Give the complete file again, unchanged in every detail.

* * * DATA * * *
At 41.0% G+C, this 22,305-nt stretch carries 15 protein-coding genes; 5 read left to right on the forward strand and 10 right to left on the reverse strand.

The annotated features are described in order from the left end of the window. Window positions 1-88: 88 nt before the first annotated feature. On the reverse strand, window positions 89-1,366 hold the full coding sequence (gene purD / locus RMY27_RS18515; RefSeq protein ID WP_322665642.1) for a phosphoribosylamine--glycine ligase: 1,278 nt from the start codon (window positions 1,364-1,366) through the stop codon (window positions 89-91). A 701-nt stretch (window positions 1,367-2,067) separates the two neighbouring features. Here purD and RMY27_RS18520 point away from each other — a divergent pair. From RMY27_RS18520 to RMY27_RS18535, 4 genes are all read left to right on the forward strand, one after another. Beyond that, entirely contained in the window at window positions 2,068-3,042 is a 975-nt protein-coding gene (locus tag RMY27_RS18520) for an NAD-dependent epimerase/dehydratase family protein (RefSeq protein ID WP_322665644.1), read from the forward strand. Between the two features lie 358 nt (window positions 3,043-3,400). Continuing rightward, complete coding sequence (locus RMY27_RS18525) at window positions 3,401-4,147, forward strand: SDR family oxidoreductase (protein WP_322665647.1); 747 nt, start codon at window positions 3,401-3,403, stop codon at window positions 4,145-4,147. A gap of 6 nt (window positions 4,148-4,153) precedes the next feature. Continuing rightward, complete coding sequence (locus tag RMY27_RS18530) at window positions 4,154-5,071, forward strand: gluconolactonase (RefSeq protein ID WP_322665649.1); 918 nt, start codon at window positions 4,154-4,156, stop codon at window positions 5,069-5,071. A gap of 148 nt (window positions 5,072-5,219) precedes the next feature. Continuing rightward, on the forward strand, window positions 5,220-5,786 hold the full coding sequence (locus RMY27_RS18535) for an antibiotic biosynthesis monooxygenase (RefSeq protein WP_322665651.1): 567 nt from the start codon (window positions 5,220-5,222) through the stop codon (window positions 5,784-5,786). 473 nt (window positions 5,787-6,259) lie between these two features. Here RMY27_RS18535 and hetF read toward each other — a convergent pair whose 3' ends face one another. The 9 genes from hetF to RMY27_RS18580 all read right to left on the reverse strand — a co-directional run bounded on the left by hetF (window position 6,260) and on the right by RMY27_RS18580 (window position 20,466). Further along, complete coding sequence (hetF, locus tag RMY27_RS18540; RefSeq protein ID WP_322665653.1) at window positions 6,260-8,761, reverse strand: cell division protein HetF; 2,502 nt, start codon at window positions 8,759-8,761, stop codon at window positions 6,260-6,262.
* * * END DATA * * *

At 41.0% G+C, this 22,305-nt stretch carries 15 protein-coding genes; 5 read left to right on the forward strand and 10 right to left on the reverse strand.

The annotated features are described in order from the left end of the window. Window positions 1-88: 88 nt before the first annotated feature. On the reverse strand, window positions 89-1,366 hold the full coding sequence (gene purD / locus RMY27_RS18515; RefSeq protein ID WP_322665642.1) for a phosphoribosylamine--glycine ligase: 1,278 nt from the start codon (window positions 1,364-1,366) through the stop codon (window positions 89-91). A 701-nt stretch (window positions 1,367-2,067) separates the two neighbouring features. Here purD and RMY27_RS18520 point away from each other — a divergent pair. From RMY27_RS18520 to RMY27_RS18535, 4 genes are all read left to right on the forward strand, one after another. Beyond that, entirely contained in the window at window positions 2,068-3,042 is a 975-nt protein-coding gene (locus tag RMY27_RS18520) for an NAD-dependent epimerase/dehydratase family protein (RefSeq protein ID WP_322665644.1), read from the forward strand. Between the two features lie 358 nt (window positions 3,043-3,400). Continuing rightward, complete coding sequence (locus RMY27_RS18525) at window positions 3,401-4,147, forward strand: SDR family oxidoreductase (protein WP_322665647.1); 747 nt, start codon at window positions 3,401-3,403, stop codon at window positions 4,145-4,147. A gap of 6 nt (window positions 4,148-4,153) precedes the next feature. Continuing rightward, complete coding sequence (locus tag RMY27_RS18530) at window positions 4,154-5,071, forward strand: gluconolactonase (RefSeq protein ID WP_322665649.1); 918 nt, start codon at window positions 4,154-4,156, stop codon at window positions 5,069-5,071. A gap of 148 nt (window positions 5,072-5,219) precedes the next feature. Continuing rightward, on the forward strand, window positions 5,220-5,786 hold the full coding sequence (locus RMY27_RS18535) for an antibiotic biosynthesis monooxygenase (RefSeq protein WP_322665651.1): 567 nt from the start codon (window positions 5,220-5,222) through the stop codon (window positions 5,784-5,786). 473 nt (window positions 5,787-6,259) lie between these two features. Here RMY27_RS18535 and hetF read toward each other — a convergent pair whose 3' ends face one another. The 9 genes from hetF to RMY27_RS18580 all read right to left on the reverse strand — a co-directional run bounded on the left by hetF (window position 6,260) and on the right by RMY27_RS18580 (window position 20,466). Further along, complete coding sequence (hetF, locus tag RMY27_RS18540; RefSeq protein ID WP_322665653.1) at window positions 6,260-8,761, reverse strand: cell division protein HetF; 2,502 nt, start codon at window positions 8,759-8,761, stop codon at window positions 6,260-6,262.